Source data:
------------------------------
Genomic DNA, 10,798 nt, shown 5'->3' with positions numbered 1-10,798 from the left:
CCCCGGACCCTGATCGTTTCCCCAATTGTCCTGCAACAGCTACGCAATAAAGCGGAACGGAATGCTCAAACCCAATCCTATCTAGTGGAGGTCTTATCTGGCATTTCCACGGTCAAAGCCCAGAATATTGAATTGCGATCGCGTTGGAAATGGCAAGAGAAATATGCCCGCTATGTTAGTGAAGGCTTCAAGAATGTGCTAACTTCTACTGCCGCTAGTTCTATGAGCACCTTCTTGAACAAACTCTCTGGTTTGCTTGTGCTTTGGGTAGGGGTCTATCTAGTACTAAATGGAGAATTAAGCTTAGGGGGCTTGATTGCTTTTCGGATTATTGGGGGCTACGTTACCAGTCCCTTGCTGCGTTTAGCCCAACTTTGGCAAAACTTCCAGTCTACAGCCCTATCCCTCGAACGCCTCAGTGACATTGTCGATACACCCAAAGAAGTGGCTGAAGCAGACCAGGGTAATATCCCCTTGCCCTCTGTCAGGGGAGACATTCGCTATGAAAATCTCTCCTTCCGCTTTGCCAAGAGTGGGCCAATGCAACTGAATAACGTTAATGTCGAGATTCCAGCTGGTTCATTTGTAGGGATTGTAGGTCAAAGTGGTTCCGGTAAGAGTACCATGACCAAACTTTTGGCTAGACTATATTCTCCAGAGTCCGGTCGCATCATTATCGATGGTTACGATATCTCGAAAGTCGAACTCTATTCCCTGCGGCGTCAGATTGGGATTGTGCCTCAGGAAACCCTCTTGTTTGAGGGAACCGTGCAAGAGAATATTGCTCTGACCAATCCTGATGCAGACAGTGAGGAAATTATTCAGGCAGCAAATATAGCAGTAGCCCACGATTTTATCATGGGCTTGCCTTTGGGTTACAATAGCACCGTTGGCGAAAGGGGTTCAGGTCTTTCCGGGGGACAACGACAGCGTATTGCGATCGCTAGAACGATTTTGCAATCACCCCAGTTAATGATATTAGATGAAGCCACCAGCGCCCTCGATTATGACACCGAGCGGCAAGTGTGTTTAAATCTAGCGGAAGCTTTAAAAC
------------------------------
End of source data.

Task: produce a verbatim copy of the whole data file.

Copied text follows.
Genomic DNA, 10,798 nt, shown 5'->3' with positions numbered 1-10,798 from the left:
CCCCGGACCCTGATCGTTTCCCCAATTGTCCTGCAACAGCTACGCAATAAAGCGGAACGGAATGCTCAAACCCAATCCTATCTAGTGGAGGTCTTATCTGGCATTTCCACGGTCAAAGCCCAGAATATTGAATTGCGATCGCGTTGGAAATGGCAAGAGAAATATGCCCGCTATGTTAGTGAAGGCTTCAAGAATGTGCTAACTTCTACTGCCGCTAGTTCTATGAGCACCTTCTTGAACAAACTCTCTGGTTTGCTTGTGCTTTGGGTAGGGGTCTATCTAGTACTAAATGGAGAATTAAGCTTAGGGGGCTTGATTGCTTTTCGGATTATTGGGGGCTACGTTACCAGTCCCTTGCTGCGTTTAGCCCAACTTTGGCAAAACTTCCAGTCTACAGCCCTATCCCTCGAACGCCTCAGTGACATTGTCGATACACCCAAAGAAGTGGCTGAAGCAGACCAGGGTAATATCCCCTTGCCCTCTGTCAGGGGAGACATTCGCTATGAAAATCTCTCCTTCCGCTTTGCCAAGAGTGGGCCAATGCAACTGAATAACGTTAATGTCGAGATTCCAGCTGGTTCATTTGTAGGGATTGTAGGTCAAAGTGGTTCCGGTAAGAGTACCATGACCAAACTTTTGGCTAGACTATATTCTCCAGAGTCCGGTCGCATCATTATCGATGGTTACGATATCTCGAAAGTCGAACTCTATTCCCTGCGGCGTCAGATTGGGATTGTGCCTCAGGAAACCCTCTTGTTTGAGGGAACCGTGCAAGAGAATATTGCTCTGACCAATCCTGATGCAGACAGTGAGGAAATTATTCAGGCAGCAAATATAGCAGTAGCCCACGATTTTATCATGGGCTTGCCTTTGGGTTACAATAGCACCGTTGGCGAAAGGGGTTCAGGTCTTTCCGGGGGACAACGACAGCGTATTGCGATCGCTAGAACGATTTTGCAATCACCCCAGTTAATGATATTAGATGAAGCCACCAGCGCCCTCGATTATGACACCGAGCGGCAAGTGTGTTTAAATCTAGCGGAAGCTTTAAAAC